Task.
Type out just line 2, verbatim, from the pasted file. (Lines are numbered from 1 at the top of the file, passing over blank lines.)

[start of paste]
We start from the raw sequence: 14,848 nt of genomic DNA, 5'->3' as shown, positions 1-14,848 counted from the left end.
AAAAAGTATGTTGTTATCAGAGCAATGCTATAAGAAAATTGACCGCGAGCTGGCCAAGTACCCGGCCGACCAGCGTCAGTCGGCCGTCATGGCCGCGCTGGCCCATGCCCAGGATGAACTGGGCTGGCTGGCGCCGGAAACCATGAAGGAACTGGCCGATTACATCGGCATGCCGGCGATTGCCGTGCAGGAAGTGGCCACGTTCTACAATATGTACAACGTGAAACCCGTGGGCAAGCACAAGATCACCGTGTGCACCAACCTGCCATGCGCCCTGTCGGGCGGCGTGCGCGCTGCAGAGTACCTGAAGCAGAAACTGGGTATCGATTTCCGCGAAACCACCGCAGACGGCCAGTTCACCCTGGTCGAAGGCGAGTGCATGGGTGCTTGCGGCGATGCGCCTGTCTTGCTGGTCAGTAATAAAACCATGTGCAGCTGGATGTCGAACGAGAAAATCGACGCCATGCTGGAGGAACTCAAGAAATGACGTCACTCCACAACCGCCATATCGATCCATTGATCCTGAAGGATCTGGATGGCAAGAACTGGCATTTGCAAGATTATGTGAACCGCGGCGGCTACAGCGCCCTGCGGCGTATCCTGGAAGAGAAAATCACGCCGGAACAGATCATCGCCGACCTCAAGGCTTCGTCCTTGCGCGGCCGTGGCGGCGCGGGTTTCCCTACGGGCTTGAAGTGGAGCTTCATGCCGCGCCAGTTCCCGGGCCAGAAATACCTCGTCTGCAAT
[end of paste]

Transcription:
AAAAAGTATGTTGTTATCAGAGCAATGCTATAAGAAAATTGACCGCGAGCTGGCCAAGTACCCGGCCGACCAGCGTCAGTCGGCCGTCATGGCCGCGCTGGCCCATGCCCAGGATGAACTGGGCTGGCTGGCGCCGGAAACCATGAAGGAACTGGCCGATTACATCGGCATGCCGGCGATTGCCGTGCAGGAAGTGGCCACGTTCTACAATATGTACAACGTGAAACCCGTGGGCAAGCACAAGATCACCGTGTGCACCAACCTGCCATGCGCCCTGTCGGGCGGCGTGCGCGCTGCAGAGTACCTGAAGCAGAAACTGGGTATCGATTTCCGCGAAACCACCGCAGACGGCCAGTTCACCCTGGTCGAAGGCGAGTGCATGGGTGCTTGCGGCGATGCGCCTGTCTTGCTGGTCAGTAATAAAACCATGTGCAGCTGGATGTCGAACGAGAAAATCGACGCCATGCTGGAGGAACTCAAGAAATGACGTCACTCCACAACCGCCATATCGATCCATTGATCCTGAAGGATCTGGATGGCAAGAACTGGCATTTGCAAGATTATGTGAACCGCGGCGGCTACAGCGCCCTGCGGCGTATCCTGGAAGAGAAAATCACGCCGGAACAGATCATCGCCGACCTCAAGGCTTCGTCCTTGCGCGGCCGTGGCGGCGCGGGTTTCCCTACGGGCTTGAAGTGGAGCTTCATGCCGCGCCAGTTCCCGGGCCAGAAATACCTCGTCTGCAAT